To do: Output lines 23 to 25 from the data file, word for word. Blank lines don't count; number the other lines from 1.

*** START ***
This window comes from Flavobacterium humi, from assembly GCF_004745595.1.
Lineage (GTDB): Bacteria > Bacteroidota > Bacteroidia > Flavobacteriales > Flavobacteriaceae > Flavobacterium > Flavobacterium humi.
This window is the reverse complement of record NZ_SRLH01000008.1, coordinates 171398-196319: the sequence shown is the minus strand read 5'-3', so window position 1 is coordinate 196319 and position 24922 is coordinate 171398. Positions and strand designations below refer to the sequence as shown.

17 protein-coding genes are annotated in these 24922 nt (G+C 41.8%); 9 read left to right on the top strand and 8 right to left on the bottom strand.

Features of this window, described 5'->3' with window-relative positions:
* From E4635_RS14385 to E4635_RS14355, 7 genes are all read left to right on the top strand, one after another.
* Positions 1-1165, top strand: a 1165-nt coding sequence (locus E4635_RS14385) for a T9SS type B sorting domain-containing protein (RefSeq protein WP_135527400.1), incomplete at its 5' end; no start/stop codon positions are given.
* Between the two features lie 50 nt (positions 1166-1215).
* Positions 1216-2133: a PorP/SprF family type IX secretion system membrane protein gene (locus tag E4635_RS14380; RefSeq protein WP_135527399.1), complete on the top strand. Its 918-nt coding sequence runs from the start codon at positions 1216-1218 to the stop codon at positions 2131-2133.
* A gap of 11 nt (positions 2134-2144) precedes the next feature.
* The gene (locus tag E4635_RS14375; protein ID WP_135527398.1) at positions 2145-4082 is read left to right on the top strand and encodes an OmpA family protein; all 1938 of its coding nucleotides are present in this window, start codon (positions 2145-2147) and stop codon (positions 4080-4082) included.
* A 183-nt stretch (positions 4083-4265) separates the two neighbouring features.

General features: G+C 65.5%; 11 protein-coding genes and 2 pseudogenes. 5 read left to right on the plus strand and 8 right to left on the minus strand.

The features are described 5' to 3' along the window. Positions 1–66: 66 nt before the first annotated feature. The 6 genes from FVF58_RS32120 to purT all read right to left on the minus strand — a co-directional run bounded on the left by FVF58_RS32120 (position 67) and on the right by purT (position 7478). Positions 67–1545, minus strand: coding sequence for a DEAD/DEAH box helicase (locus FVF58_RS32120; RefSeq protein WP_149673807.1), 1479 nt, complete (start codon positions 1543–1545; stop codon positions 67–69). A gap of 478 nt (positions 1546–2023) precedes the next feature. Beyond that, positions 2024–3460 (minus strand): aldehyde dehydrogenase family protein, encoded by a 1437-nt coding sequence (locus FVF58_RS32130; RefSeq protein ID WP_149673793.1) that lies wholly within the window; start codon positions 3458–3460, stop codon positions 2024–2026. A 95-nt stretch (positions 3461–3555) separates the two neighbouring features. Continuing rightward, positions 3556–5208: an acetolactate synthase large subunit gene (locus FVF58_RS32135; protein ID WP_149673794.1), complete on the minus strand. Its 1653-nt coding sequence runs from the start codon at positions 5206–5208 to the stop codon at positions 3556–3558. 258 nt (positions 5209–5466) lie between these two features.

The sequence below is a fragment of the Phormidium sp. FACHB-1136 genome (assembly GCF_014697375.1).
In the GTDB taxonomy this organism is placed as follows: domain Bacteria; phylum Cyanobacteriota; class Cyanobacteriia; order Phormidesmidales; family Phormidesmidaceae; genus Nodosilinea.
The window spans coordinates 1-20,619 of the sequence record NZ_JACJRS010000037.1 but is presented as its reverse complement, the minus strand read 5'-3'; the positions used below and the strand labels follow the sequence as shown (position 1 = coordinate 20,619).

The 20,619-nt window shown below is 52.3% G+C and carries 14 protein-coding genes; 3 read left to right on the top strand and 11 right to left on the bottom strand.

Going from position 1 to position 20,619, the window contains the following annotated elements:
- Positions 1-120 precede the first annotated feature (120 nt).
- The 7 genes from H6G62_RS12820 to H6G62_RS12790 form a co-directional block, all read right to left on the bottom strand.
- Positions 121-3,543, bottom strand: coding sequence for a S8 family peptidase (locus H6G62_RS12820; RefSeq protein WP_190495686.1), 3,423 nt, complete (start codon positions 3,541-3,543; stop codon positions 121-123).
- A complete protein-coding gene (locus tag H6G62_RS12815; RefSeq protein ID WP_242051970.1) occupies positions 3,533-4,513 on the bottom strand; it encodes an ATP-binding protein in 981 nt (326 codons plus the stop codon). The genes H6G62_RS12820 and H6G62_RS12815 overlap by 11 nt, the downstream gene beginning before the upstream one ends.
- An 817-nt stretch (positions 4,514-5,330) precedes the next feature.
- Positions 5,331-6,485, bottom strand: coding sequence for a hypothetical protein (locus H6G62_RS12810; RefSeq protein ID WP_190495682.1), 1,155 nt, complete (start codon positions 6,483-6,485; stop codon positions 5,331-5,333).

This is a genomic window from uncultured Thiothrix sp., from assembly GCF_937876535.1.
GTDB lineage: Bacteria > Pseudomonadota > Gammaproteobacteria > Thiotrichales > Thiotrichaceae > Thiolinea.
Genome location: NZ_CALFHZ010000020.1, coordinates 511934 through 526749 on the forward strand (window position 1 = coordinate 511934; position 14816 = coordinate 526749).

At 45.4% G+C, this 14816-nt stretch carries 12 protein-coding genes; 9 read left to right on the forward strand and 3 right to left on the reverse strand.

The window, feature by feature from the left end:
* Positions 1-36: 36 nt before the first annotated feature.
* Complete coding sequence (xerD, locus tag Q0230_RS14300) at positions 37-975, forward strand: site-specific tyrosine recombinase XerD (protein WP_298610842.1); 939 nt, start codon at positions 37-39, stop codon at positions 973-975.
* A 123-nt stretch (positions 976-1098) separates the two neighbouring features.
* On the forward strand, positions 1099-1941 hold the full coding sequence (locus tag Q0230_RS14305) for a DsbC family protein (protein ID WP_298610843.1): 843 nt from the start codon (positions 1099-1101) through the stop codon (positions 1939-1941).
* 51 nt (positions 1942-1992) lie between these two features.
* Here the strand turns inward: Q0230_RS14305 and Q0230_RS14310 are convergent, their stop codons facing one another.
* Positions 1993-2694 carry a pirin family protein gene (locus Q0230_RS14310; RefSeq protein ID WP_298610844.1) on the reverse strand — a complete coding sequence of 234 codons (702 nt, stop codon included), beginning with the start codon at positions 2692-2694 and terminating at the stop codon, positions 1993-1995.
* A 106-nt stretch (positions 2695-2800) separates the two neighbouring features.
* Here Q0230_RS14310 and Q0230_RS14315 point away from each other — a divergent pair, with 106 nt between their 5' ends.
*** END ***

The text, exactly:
- A complete protein-coding gene (locus tag H6G62_RS12815; RefSeq protein ID WP_242051970.1) occupies positions 3,533-4,513 on the bottom strand; it encodes an ATP-binding protein in 981 nt (326 codons plus the stop codon). The genes H6G62_RS12820 and H6G62_RS12815 overlap by 11 nt, the downstream gene beginning before the upstream one ends.
- An 817-nt stretch (positions 4,514-5,330) precedes the next feature.
- Positions 5,331-6,485, bottom strand: coding sequence for a hypothetical protein (locus H6G62_RS12810; RefSeq protein ID WP_190495682.1), 1,155 nt, complete (start codon positions 6,483-6,485; stop codon positions 5,331-5,333).